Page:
• C. Nandkishore
    Jul 20, 2012 - 7:49PM

    I say again: Zardari is the best President Pakistan has ever had. If he is removed it will be a tragedy for Pakistan.


  • Kaspar
    Jul 21, 2012 - 12:17AM

    @Freedom Seeker:
    REad the report carefully please. While giving the credit to the president, nowhere does the report mentuion the terms under which the matter was ‘resolved.’ What is the price per ton on whcih agreement has been reached. Sometime back it was $275, says the report. But the Pakistnai delgation was asking for $400 per ton and Iran was offering far less, $255 per ton–later perhaps revised to $275 per ton. So where is the elemebt to rejoice and eulogise our great president in this issue?


  • Mario
    Jul 21, 2012 - 12:33AM

    I wonder what was in that letter than convinced the iranians.


  • Selina Markham
    Aug 15, 2012 - 4:08AM

    Modern barter has been around for quite some time and can otherwise also be described as “mutual credit”. Instead of direct barter, which replies on a co-incidence of wants, equal values, same timing; modern barter uses an intermediary known as a “barter dollar”, “barter credit”, “trade dollar” or other notational unit.

    By having a notational currency unit indirect transactions are possible. Where one participant desires $1000 worth of goods from a second participant they can pay in barter credits. The second participant can choose to spend all, some, or none of that $1000 in barter value back with the first trader, or can use the value to buy goods and/or services from anyone else in the network.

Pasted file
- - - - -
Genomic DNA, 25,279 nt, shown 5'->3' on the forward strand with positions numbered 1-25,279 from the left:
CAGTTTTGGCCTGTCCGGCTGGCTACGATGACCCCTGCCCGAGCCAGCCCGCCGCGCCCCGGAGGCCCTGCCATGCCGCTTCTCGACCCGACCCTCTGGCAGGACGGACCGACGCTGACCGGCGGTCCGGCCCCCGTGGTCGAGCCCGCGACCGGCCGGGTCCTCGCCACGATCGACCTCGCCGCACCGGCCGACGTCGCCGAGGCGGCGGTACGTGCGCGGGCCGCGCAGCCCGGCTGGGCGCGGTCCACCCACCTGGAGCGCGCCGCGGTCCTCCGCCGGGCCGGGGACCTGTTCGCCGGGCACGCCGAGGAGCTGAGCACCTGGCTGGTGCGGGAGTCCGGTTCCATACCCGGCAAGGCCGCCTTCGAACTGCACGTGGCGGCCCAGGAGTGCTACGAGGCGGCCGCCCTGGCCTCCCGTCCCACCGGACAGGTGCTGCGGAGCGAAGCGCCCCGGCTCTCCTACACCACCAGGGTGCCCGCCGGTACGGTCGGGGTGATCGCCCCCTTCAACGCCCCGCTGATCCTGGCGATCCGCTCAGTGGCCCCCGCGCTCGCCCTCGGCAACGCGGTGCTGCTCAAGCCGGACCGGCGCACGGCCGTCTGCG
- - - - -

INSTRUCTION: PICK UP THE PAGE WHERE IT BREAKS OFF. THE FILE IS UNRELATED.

Interest free credit is extended by these types of barter exchange networks and, unlike traditional forms of lending, a business does not have to repay with cash but can instead pay back with their own goods or services. Also unlike traditional finance, any barter units spent in the network are guaranteed to be returned because they can not “leak” out of the economy.

    Bartering saves cash for businesses as they are, in short, making purchases out of future sales. They can buy now and repay with a sale brought to them from within the circle of other businesses who are now in credit for that same barter value. An example of one such commercial barter exchange system is the Ormita Commerce Network ( ) but there are also some other good networks around like BizXchange, ITEX. IMS (International Monetary Systems), BarterAds, TravelSolutions, BMO Borot and so forth.

    There is a range of good free literature about barter exchange networks at the Mutual Credit Library / Barter Exchange Library at